Questions abound after Maple Leafs get blown out on home ice in 9-2 loss to Predators

It was an absolute disaster for the Toronto Maple Leafs.

Less than a week ago the team was riding high when they exacted a measure of revenge on the Boston Bruins with a strong showing in a 6-1 win.

The victory (at that point their third in a row) offered some sort of redemption for a Saturday night loss at the Air Canada Centre to the B's in late October, their performance in that 4-1 loss disgusted fans, provoking one to throw their jersey on the ice in disgust and prompting scathing critiscm from Canada's songbird - Anne Murray.

It was the third time in the opening month of the season that they had been shellacked in their own building.

Sadly for the Maple Leafs and their supporters, their play has once again taken a turn for the worse - and in a far more pronounced way.

After losing back-to-back games on the weekend including a 6-2 beatdown in Buffalo on Saturday, they now have a season-high three-game losing streak thanks to being obliteratied 9-2 at the hands of the re-tooled Nashville Predators.

It was the most lopsided home loss the Leafs have suffered at the Air Canada Centre. Randy Carlyle couldn't think of a single game in 683 career NHL games behind the bench that has been as bad.

"Maybe I played in a couple," he said glumly. "I don't remember coaching in one."

Carlyle pointed to turnovers and the team's inability to get inside the Predators blueline as the key reasons for the lacklustre showing.

"Seventeen (giveaways) in the second and 18 in the first, you can't win in any league or at any level of hockey playing that loose with the puck," said the former Norris Trophy winning defenseman. "Management of the puck is critical.  You play teams that are going to force you to play the game along the walls and we refuse to put the puck in and simplify what we needed to do in certain situations."

The Maple Leafs allowed three goals in the first period which spelled an early night for Jonathan Bernier who was pulled in favour of James Reimer after the opening 20 minutes.

Already down 4-0 heading into the third period, the home side looked even more listless in the final period, allowing the proceedings to turn into a game of shinny.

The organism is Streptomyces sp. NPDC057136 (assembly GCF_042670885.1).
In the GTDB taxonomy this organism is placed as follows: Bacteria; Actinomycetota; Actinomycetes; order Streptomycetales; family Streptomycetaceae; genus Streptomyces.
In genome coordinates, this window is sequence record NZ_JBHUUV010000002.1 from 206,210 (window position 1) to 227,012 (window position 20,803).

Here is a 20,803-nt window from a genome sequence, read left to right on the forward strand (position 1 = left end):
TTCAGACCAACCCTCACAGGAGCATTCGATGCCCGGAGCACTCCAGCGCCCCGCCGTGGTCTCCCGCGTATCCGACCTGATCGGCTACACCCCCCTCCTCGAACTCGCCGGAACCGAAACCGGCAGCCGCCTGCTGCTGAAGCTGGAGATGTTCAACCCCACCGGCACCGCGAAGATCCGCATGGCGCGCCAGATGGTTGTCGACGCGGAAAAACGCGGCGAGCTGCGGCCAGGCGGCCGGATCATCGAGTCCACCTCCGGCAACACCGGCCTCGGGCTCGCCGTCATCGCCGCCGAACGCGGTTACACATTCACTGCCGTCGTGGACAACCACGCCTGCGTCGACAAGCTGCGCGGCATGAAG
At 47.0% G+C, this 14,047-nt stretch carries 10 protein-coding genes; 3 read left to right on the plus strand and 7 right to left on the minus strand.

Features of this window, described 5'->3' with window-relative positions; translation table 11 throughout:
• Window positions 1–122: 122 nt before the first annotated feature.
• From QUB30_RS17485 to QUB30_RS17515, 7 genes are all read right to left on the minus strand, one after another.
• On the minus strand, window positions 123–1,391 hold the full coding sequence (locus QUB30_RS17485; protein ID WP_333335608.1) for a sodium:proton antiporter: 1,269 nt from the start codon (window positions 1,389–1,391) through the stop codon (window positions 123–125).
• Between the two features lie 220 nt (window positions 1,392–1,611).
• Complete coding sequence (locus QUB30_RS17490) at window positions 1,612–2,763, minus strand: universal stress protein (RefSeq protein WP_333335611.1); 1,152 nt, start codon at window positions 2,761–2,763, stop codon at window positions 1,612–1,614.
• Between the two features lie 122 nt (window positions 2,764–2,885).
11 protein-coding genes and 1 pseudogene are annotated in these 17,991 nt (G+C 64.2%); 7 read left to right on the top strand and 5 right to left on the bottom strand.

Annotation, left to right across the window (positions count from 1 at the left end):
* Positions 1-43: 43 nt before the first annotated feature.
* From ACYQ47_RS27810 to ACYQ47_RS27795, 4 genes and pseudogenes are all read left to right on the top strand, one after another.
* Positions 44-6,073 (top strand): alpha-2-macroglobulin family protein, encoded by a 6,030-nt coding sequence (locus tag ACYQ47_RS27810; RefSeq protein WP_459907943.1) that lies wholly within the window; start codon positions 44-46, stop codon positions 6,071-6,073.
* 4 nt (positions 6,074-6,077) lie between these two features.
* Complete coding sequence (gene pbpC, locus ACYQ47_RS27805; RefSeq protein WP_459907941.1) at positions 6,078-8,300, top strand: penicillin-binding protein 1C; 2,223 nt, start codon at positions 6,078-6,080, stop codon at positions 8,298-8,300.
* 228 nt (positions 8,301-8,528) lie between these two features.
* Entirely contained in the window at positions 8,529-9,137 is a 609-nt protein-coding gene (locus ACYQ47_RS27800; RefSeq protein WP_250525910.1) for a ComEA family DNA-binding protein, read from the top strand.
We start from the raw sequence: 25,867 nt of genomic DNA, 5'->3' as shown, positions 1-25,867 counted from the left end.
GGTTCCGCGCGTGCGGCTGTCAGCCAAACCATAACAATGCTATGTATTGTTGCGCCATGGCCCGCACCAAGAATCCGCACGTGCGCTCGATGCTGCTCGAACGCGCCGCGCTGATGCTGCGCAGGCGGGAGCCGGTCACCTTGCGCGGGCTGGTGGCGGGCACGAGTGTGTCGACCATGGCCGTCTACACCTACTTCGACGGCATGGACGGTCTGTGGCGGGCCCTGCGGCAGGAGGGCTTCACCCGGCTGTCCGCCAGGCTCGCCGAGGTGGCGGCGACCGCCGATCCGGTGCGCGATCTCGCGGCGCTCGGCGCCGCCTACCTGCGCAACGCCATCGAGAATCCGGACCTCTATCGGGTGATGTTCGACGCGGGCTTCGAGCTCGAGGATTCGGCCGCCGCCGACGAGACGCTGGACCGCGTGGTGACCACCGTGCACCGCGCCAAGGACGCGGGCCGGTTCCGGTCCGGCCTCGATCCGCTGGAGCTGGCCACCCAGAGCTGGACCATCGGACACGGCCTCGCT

Fans serenaded the team with a chorus of boos and chants of "Let's Go Raptors," over the course of the game.

So has Carlyle lost the team?

"I think that's a cliche that goes with sports," he said. "As a coaching staff we look at the things we need to provide to our group and (the players) have to look at the contributions to their group - what have they done to support their teammates."

Furthermore, is the team trying to get Carlyle fired?  "F*** no!" said defenceman Cody Franson.

Forgive Franson for his emphatic, profane response.

Afterall, the team is around where most people would have thought they would be in the standings at this point in the season with a 9-8-2 record.

Regardless, their play in the last two games hasn't done to much to refute the notion.

"I remember my first year in Philadelphia we got stomped early in the year and we ended up going to the Cup finals that year," said James van Riemsdyk. "There are ebbs and flows to a season, by no means are we going to accept what happened, no matter if you lose by 7 or you lose by 1, its still 2 points you lost, that's the way we need to look at it. We know we haven't been good enough..."

That may be the case, but after being defeated in such a manner - can you chalk up the loses to the ups and downs every team goes through in a season?

JVR's fellow top-line winger called the Maple Leafs' performance "embarrassing" but also tried to put it into context.

"It's three games right? obviously we haven't played well in those," Phil Kessel said.  "Pittsburgh was obviously a close game but these last two have been unacceptable, we will come prepared tomorrow and obviously we are going to need more than this."

No matter what the reason or remedy, one thing is for certain.

A loss of this magnitude, especially at home, drags everyone into question and the sense of change begins to thicken in the air.

Follow Neil Acharya on Twitter: @Neil_Acharya